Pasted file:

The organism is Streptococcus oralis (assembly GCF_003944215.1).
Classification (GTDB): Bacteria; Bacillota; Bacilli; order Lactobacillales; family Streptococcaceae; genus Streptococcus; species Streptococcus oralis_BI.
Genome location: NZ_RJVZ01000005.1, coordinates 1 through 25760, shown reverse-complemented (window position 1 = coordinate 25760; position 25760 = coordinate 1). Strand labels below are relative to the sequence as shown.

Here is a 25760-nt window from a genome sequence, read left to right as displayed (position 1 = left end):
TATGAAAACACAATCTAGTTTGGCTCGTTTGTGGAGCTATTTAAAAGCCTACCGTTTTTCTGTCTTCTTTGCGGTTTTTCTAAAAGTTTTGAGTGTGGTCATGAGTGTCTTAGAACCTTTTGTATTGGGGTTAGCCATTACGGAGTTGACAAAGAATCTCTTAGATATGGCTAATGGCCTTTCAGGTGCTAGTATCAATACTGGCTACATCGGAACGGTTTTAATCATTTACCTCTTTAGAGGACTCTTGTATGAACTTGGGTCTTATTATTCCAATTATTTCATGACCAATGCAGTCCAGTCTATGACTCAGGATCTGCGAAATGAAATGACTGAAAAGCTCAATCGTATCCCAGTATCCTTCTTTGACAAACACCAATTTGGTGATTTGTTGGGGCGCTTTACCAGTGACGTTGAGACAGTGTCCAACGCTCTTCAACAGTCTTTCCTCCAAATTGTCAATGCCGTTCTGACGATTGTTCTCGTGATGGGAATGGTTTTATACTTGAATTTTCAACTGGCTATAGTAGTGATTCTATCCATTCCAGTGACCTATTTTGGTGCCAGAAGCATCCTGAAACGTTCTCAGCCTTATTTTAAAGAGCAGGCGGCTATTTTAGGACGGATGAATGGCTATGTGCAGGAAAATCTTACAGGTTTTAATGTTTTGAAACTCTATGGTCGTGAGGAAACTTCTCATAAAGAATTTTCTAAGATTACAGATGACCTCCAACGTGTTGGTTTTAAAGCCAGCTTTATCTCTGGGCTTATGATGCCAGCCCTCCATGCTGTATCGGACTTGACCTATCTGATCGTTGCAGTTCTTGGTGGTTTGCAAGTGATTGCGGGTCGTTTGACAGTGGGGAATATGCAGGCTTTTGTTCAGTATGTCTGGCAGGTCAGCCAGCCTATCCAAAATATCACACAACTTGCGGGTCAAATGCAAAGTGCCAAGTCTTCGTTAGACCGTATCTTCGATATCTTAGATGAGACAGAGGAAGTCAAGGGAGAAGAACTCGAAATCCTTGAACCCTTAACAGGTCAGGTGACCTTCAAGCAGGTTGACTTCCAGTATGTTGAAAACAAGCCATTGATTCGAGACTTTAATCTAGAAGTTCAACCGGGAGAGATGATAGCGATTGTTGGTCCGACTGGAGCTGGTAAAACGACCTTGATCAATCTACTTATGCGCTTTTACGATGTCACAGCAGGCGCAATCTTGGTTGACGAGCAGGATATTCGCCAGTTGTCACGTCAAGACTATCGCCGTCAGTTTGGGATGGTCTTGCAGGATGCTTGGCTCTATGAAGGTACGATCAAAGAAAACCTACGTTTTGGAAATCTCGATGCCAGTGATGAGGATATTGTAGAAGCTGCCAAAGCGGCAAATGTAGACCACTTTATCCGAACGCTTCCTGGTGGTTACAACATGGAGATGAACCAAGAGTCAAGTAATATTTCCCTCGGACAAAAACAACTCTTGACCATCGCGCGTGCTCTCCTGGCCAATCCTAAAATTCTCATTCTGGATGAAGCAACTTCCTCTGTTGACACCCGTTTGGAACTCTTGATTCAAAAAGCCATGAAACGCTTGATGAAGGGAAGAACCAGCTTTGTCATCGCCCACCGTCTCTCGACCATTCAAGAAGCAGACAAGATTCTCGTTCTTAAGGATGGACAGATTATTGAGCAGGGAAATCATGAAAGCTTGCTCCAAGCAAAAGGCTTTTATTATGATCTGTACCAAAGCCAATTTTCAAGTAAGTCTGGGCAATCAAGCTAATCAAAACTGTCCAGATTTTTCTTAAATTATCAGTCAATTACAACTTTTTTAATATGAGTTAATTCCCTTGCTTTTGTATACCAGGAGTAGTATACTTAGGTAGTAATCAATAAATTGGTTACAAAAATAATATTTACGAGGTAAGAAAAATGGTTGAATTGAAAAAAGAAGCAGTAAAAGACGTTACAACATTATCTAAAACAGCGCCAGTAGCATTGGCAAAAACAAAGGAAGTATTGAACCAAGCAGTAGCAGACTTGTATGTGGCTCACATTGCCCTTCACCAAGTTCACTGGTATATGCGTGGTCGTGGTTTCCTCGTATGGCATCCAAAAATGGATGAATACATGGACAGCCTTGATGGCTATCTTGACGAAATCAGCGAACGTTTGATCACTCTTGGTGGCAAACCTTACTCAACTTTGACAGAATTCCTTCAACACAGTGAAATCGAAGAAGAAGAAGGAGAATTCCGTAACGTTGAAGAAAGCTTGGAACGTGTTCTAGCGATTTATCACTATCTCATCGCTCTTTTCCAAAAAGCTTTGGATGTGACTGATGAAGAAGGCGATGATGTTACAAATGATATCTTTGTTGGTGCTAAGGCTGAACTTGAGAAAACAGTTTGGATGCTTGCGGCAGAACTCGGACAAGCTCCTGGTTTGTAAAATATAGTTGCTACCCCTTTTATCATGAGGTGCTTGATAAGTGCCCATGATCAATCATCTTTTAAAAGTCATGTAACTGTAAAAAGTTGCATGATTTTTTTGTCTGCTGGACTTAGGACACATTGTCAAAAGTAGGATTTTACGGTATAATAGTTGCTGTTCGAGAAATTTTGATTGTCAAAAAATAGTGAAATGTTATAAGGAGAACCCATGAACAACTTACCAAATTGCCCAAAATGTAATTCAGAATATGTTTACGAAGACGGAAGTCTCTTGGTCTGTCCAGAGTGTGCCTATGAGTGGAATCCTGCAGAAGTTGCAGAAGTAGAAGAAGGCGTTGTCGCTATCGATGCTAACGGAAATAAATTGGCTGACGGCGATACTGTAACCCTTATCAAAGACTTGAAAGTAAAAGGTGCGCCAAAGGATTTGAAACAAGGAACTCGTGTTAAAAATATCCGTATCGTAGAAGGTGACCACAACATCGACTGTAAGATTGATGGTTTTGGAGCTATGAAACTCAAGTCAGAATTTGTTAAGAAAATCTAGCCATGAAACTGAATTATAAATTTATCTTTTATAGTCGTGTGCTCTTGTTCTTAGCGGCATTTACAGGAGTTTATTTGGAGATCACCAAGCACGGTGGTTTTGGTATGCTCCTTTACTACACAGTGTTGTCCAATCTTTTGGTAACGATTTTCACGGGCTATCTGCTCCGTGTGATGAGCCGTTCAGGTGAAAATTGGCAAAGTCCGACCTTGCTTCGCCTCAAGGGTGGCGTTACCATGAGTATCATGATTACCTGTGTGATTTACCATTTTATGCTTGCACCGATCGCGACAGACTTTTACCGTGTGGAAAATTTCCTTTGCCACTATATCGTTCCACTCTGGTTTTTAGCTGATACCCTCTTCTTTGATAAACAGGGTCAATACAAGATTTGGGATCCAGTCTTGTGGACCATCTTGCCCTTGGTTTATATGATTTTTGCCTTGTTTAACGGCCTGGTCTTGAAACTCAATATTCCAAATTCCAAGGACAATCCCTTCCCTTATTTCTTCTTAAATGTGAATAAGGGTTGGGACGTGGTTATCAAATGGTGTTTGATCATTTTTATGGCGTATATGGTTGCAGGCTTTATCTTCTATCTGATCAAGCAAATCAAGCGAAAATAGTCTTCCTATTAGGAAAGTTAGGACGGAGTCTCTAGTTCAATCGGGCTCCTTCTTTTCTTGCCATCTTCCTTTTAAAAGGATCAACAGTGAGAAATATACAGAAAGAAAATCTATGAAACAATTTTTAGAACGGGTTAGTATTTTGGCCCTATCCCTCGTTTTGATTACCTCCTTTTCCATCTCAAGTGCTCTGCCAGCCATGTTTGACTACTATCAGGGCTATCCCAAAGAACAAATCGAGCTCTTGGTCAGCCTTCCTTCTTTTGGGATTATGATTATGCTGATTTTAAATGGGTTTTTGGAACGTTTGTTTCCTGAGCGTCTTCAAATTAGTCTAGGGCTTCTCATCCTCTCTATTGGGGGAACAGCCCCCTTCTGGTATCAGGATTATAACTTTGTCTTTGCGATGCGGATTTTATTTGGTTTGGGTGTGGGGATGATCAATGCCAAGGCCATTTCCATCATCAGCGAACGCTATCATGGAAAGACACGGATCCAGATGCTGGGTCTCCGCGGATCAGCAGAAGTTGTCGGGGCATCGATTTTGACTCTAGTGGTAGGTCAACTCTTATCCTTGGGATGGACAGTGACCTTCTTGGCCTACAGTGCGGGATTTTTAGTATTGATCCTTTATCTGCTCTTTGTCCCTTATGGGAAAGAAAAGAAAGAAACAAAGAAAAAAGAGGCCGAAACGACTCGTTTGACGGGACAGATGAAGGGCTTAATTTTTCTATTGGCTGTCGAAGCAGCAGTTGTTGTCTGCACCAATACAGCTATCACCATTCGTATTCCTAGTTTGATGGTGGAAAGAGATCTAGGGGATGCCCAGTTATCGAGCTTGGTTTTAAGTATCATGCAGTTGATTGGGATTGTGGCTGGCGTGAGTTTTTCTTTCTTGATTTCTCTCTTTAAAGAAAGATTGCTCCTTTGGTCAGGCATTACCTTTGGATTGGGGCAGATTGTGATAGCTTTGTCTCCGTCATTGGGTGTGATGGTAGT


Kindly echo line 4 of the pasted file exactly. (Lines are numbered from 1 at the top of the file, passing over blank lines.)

Here is a 25760-nt window from a genome sequence, read left to right as displayed (position 1 = left end):